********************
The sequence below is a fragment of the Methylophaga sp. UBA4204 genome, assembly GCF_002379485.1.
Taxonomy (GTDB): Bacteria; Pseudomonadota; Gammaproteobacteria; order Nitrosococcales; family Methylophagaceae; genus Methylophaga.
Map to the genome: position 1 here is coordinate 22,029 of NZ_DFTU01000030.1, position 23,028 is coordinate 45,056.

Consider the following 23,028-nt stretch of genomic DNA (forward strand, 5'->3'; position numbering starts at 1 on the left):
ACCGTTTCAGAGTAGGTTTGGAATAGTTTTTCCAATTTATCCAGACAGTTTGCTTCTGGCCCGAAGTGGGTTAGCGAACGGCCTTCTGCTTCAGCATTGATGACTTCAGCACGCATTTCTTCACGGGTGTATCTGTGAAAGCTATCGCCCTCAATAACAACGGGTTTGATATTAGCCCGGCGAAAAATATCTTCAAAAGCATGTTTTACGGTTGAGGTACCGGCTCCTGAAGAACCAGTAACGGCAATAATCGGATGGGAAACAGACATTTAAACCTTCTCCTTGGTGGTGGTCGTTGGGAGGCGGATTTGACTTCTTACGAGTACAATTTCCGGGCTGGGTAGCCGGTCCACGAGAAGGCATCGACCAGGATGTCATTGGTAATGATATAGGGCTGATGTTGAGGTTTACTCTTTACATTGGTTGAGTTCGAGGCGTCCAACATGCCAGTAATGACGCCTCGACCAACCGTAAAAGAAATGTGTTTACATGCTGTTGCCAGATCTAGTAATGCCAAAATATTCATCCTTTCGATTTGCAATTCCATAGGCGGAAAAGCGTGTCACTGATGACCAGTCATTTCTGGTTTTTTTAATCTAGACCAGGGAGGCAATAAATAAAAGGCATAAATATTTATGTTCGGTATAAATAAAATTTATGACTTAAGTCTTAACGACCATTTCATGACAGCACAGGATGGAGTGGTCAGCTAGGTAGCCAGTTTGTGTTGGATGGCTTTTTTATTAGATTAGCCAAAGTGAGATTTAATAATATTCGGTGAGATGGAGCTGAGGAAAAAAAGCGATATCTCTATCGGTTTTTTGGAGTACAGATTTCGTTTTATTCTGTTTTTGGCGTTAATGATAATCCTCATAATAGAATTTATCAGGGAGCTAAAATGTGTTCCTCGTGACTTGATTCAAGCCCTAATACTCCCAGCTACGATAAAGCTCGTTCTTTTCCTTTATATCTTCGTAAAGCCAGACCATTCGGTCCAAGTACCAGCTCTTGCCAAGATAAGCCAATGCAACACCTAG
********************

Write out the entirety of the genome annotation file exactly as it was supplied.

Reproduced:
The sequence below is a fragment of the Methylophaga sp. UBA4204 genome, assembly GCF_002379485.1.
Taxonomy (GTDB): Bacteria; Pseudomonadota; Gammaproteobacteria; order Nitrosococcales; family Methylophagaceae; genus Methylophaga.
Map to the genome: position 1 here is coordinate 22,029 of NZ_DFTU01000030.1, position 23,028 is coordinate 45,056.

Consider the following 23,028-nt stretch of genomic DNA (forward strand, 5'->3'; position numbering starts at 1 on the left):
ACCGTTTCAGAGTAGGTTTGGAATAGTTTTTCCAATTTATCCAGACAGTTTGCTTCTGGCCCGAAGTGGGTTAGCGAACGGCCTTCTGCTTCAGCATTGATGACTTCAGCACGCATTTCTTCACGGGTGTATCTGTGAAAGCTATCGCCCTCAATAACAACGGGTTTGATATTAGCCCGGCGAAAAATATCTTCAAAAGCATGTTTTACGGTTGAGGTACCGGCTCCTGAAGAACCAGTAACGGCAATAATCGGATGGGAAACAGACATTTAAACCTTCTCCTTGGTGGTGGTCGTTGGGAGGCGGATTTGACTTCTTACGAGTACAATTTCCGGGCTGGGTAGCCGGTCCACGAGAAGGCATCGACCAGGATGTCATTGGTAATGATATAGGGCTGATGTTGAGGTTTACTCTTTACATTGGTTGAGTTCGAGGCGTCCAACATGCCAGTAATGACGCCTCGACCAACCGTAAAAGAAATGTGTTTACATGCTGTTGCCAGATCTAGTAATGCCAAAATATTCATCCTTTCGATTTGCAATTCCATAGGCGGAAAAGCGTGTCACTGATGACCAGTCATTTCTGGTTTTTTTAATCTAGACCAGGGAGGCAATAAATAAAAGGCATAAATATTTATGTTCGGTATAAATAAAATTTATGACTTAAGTCTTAACGACCATTTCATGACAGCACAGGATGGAGTGGTCAGCTAGGTAGCCAGTTTGTGTTGGATGGCTTTTTTATTAGATTAGCCAAAGTGAGATTTAATAATATTCGGTGAGATGGAGCTGAGGAAAAAAAGCGATATCTCTATCGGTTTTTTGGAGTACAGATTTCGTTTTATTCTGTTTTTGGCGTTAATGATAATCCTCATAATAGAATTTATCAGGGAGCTAAAATGTGTTCCTCGTGACTTGATTCAAGCCCTAATACTCCCAGCTACGATAAAGCTCGTTCTTTTCCTTTATATCTTCGTAAAGCCAGACCATTCGGTCCAAGTACCAGCTCTTGCCAAGATAAGCCAATGCAACACCTAG